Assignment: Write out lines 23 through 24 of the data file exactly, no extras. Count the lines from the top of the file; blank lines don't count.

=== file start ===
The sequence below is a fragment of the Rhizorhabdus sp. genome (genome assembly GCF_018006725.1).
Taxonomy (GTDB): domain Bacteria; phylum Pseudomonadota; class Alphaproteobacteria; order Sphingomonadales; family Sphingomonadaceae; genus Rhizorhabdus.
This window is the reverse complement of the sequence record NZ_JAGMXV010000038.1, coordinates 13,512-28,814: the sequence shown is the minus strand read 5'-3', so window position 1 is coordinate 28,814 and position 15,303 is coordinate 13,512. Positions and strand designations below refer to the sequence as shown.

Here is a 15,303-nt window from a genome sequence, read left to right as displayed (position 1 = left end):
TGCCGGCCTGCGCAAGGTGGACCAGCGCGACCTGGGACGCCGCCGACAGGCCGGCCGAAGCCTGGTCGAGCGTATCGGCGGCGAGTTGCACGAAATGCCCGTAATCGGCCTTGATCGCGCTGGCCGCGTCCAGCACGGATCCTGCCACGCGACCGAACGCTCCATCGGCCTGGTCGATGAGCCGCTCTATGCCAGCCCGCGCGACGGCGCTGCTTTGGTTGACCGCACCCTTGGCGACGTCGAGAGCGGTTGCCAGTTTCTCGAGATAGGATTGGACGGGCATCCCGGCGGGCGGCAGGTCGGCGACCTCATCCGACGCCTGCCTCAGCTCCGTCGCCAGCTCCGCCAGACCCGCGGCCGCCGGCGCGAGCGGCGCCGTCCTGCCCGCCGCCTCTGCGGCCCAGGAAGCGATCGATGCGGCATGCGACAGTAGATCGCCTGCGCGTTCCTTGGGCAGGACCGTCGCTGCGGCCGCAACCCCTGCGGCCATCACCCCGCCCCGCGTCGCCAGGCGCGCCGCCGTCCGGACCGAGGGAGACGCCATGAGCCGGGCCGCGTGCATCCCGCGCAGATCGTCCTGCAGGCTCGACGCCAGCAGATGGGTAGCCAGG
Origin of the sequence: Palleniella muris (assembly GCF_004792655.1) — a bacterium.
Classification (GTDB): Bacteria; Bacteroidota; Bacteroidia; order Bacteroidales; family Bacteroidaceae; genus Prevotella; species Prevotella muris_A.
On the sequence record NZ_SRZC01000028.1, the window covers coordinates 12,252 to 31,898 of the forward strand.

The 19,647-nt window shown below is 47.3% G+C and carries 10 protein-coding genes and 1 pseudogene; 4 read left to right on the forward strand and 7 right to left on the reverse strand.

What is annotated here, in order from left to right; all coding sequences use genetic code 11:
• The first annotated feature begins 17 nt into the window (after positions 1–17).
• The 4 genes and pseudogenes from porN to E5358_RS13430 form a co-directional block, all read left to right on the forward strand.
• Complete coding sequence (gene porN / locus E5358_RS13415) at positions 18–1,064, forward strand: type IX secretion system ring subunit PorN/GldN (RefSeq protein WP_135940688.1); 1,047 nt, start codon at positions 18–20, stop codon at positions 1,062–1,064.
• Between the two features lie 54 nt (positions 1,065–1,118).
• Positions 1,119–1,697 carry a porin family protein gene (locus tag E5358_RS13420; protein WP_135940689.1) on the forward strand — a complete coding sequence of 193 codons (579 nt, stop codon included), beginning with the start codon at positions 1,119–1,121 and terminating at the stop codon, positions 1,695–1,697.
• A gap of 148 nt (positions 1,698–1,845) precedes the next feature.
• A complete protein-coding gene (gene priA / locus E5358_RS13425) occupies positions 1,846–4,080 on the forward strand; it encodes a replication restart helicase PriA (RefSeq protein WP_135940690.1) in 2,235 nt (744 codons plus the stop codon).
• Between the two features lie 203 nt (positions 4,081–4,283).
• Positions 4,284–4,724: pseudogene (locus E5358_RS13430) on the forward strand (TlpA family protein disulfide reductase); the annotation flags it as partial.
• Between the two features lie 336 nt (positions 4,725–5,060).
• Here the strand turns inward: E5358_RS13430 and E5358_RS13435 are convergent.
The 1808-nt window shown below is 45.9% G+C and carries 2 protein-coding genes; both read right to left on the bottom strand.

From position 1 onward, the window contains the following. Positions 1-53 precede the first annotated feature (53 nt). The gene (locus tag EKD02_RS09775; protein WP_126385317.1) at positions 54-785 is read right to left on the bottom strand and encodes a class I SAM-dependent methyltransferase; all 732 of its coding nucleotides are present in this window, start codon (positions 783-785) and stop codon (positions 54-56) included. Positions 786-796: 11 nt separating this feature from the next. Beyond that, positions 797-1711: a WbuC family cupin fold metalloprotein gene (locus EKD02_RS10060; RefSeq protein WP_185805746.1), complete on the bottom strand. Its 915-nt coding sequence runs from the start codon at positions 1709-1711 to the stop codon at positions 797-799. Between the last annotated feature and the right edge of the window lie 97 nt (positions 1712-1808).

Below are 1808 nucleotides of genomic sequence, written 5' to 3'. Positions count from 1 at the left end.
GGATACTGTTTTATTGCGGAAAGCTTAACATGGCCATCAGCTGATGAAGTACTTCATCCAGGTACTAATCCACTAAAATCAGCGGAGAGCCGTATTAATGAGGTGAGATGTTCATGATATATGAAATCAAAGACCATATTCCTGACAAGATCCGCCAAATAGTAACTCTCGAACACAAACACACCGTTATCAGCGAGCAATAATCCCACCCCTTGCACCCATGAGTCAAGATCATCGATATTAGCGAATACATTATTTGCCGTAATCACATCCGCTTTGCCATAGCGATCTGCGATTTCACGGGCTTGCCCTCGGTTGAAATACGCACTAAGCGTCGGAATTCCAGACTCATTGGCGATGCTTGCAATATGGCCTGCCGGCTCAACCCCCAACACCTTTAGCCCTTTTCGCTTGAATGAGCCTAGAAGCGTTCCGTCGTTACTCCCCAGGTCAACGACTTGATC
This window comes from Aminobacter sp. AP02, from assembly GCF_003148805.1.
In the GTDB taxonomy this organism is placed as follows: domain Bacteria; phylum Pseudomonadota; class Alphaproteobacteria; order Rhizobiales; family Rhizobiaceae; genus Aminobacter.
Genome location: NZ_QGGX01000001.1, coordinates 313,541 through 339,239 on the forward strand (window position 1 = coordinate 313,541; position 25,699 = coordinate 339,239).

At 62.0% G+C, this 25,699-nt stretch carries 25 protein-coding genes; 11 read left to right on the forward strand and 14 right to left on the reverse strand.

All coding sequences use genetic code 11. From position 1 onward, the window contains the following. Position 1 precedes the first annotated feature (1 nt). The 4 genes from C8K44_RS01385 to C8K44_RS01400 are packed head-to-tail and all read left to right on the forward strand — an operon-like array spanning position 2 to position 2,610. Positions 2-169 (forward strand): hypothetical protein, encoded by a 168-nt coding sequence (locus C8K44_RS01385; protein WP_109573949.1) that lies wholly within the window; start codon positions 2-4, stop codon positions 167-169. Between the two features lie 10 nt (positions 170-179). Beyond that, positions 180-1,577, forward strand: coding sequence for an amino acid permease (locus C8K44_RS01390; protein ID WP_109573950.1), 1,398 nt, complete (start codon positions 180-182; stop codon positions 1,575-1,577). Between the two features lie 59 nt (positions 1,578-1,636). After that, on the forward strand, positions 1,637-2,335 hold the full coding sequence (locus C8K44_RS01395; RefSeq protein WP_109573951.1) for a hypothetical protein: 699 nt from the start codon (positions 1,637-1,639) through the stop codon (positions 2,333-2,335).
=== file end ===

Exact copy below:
From position 1 onward, the window contains the following. Positions 1-53 precede the first annotated feature (53 nt). The gene (locus tag EKD02_RS09775; protein WP_126385317.1) at positions 54-785 is read right to left on the bottom strand and encodes a class I SAM-dependent methyltransferase; all 732 of its coding nucleotides are present in this window, start codon (positions 783-785) and stop codon (positions 54-56) included. Positions 786-796: 11 nt separating this feature from the next. Beyond that, positions 797-1711: a WbuC family cupin fold metalloprotein gene (locus EKD02_RS10060; RefSeq protein WP_185805746.1), complete on the bottom strand. Its 915-nt coding sequence runs from the start codon at positions 1709-1711 to the stop codon at positions 797-799. Between the last annotated feature and the right edge of the window lie 97 nt (positions 1712-1808).

Below are 1808 nucleotides of genomic sequence, written 5' to 3'. Positions count from 1 at the left end.